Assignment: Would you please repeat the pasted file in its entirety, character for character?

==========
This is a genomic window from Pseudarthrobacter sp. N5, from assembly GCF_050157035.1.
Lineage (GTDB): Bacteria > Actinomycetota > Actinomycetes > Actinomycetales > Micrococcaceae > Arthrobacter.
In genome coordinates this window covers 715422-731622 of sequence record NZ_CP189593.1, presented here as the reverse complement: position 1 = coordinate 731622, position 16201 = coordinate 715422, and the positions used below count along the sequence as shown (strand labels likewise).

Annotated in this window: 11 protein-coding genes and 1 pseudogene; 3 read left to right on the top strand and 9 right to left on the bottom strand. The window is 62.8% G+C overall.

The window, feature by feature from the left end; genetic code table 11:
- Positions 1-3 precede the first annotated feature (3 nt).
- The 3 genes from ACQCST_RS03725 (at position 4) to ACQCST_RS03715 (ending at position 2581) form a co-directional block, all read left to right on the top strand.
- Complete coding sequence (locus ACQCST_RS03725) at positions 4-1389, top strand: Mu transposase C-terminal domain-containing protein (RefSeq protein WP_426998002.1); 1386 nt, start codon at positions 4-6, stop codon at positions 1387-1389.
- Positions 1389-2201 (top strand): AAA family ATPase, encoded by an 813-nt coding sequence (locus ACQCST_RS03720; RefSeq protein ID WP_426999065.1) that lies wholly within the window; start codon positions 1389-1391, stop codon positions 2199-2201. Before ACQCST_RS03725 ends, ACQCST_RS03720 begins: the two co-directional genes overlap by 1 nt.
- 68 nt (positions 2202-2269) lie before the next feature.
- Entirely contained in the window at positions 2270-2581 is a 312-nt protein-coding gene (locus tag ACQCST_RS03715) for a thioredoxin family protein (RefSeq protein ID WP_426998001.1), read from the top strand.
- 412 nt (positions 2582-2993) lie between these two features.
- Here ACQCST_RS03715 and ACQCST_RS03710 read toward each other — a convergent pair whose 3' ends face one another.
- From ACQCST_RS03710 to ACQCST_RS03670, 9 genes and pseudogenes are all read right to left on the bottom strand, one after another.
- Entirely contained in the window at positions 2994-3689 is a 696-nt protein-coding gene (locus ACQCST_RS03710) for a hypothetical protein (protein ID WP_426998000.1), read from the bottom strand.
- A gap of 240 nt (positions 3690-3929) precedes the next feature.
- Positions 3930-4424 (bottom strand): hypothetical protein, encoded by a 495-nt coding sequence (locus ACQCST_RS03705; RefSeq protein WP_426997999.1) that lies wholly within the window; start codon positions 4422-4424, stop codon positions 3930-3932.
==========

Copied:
This is a genomic window from Pseudarthrobacter sp. N5, from assembly GCF_050157035.1.
Lineage (GTDB): Bacteria > Actinomycetota > Actinomycetes > Actinomycetales > Micrococcaceae > Arthrobacter.
In genome coordinates this window covers 715422-731622 of sequence record NZ_CP189593.1, presented here as the reverse complement: position 1 = coordinate 731622, position 16201 = coordinate 715422, and the positions used below count along the sequence as shown (strand labels likewise).

Annotated in this window: 11 protein-coding genes and 1 pseudogene; 3 read left to right on the top strand and 9 right to left on the bottom strand. The window is 62.8% G+C overall.

The window, feature by feature from the left end; genetic code table 11:
- Positions 1-3 precede the first annotated feature (3 nt).
- The 3 genes from ACQCST_RS03725 (at position 4) to ACQCST_RS03715 (ending at position 2581) form a co-directional block, all read left to right on the top strand.
- Complete coding sequence (locus ACQCST_RS03725) at positions 4-1389, top strand: Mu transposase C-terminal domain-containing protein (RefSeq protein WP_426998002.1); 1386 nt, start codon at positions 4-6, stop codon at positions 1387-1389.
- Positions 1389-2201 (top strand): AAA family ATPase, encoded by an 813-nt coding sequence (locus ACQCST_RS03720; RefSeq protein ID WP_426999065.1) that lies wholly within the window; start codon positions 1389-1391, stop codon positions 2199-2201. Before ACQCST_RS03725 ends, ACQCST_RS03720 begins: the two co-directional genes overlap by 1 nt.
- 68 nt (positions 2202-2269) lie before the next feature.
- Entirely contained in the window at positions 2270-2581 is a 312-nt protein-coding gene (locus tag ACQCST_RS03715) for a thioredoxin family protein (RefSeq protein ID WP_426998001.1), read from the top strand.
- 412 nt (positions 2582-2993) lie between these two features.
- Here ACQCST_RS03715 and ACQCST_RS03710 read toward each other — a convergent pair whose 3' ends face one another.
- From ACQCST_RS03710 to ACQCST_RS03670, 9 genes and pseudogenes are all read right to left on the bottom strand, one after another.
- Entirely contained in the window at positions 2994-3689 is a 696-nt protein-coding gene (locus ACQCST_RS03710) for a hypothetical protein (protein ID WP_426998000.1), read from the bottom strand.
- A gap of 240 nt (positions 3690-3929) precedes the next feature.
- Positions 3930-4424 (bottom strand): hypothetical protein, encoded by a 495-nt coding sequence (locus ACQCST_RS03705; RefSeq protein WP_426997999.1) that lies wholly within the window; start codon positions 4422-4424, stop codon positions 3930-3932.